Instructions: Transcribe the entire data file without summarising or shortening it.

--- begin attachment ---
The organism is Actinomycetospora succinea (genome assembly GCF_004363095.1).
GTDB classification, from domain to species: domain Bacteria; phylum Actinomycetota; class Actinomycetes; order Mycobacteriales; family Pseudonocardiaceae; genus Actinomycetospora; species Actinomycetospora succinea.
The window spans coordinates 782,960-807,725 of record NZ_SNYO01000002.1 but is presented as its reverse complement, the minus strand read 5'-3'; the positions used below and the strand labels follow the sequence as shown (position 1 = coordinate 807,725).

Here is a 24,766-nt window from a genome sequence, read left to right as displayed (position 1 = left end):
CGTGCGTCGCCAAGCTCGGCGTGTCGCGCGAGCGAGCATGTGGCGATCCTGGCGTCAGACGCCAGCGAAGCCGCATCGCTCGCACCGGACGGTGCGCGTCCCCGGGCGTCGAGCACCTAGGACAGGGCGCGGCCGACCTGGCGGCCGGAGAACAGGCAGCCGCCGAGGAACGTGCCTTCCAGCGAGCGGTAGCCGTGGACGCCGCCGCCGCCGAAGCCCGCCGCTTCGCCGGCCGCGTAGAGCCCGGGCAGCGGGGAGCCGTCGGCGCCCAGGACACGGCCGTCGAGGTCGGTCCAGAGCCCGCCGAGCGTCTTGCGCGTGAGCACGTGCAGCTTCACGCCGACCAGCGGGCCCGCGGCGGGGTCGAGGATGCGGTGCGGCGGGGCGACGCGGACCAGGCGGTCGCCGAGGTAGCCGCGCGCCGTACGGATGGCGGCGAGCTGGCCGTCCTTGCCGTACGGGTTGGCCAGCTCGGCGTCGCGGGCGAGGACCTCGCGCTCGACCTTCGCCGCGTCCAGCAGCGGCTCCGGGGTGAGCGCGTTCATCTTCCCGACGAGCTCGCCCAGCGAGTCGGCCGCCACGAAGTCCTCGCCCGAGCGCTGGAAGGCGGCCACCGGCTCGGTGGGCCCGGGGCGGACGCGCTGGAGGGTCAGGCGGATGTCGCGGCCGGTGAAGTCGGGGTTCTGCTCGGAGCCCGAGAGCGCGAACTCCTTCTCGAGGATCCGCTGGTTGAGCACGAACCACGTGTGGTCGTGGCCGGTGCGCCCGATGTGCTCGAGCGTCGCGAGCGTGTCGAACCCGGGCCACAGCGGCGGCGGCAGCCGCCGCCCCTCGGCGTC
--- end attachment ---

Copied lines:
The organism is Actinomycetospora succinea (genome assembly GCF_004363095.1).
GTDB classification, from domain to species: domain Bacteria; phylum Actinomycetota; class Actinomycetes; order Mycobacteriales; family Pseudonocardiaceae; genus Actinomycetospora; species Actinomycetospora succinea.
The window spans coordinates 782,960-807,725 of record NZ_SNYO01000002.1 but is presented as its reverse complement, the minus strand read 5'-3'; the positions used below and the strand labels follow the sequence as shown (position 1 = coordinate 807,725).

Here is a 24,766-nt window from a genome sequence, read left to right as displayed (position 1 = left end):
CGTGCGTCGCCAAGCTCGGCGTGTCGCGCGAGCGAGCATGTGGCGATCCTGGCGTCAGACGCCAGCGAAGCCGCATCGCTCGCACCGGACGGTGCGCGTCCCCGGGCGTCGAGCACCTAGGACAGGGCGCGGCCGACCTGGCGGCCGGAGAACAGGCAGCCGCCGAGGAACGTGCCTTCCAGCGAGCGGTAGCCGTGGACGCCGCCGCCGCCGAAGCCCGCCGCTTCGCCGGCCGCGTAGAGCCCGGGCAGCGGGGAGCCGTCGGCGCCCAGGACACGGCCGTCGAGGTCGGTCCAGAGCCCGCCGAGCGTCTTGCGCGTGAGCACGTGCAGCTTCACGCCGACCAGCGGGCCCGCGGCGGGGTCGAGGATGCGGTGCGGCGGGGCGACGCGGACCAGGCGGTCGCCGAGGTAGCCGCGCGCCGTACGGATGGCGGCGAGCTGGCCGTCCTTGCCGTACGGGTTGGCCAGCTCGGCGTCGCGGGCGAGGACCTCGCGCTCGACCTTCGCCGCGTCCAGCAGCGGCTCCGGGGTGAGCGCGTTCATCTTCCCGACGAGCTCGCCCAGCGAGTCGGCCGCCACGAAGTCCTCGCCCGAGCGCTGGAAGGCGGCCACCGGCTCGGTGGGCCCGGGGCGGACGCGCTGGAGGGTCAGGCGGATGTCGCGGCCGGTGAAGTCGGGGTTCTGCTCGGAGCCCGAGAGCGCGAACTCCTTCTCGAGGATCCGCTGGTTGAGCACGAACCACGTGTGGTCGTGGCCGGTGCGCCCGATGTGCTCGAGCGTCGCGAGCGTGTCGAACCCGGGCCACAGCGGCGGCGGCAGCCGCCGCCCCTCGGCGTC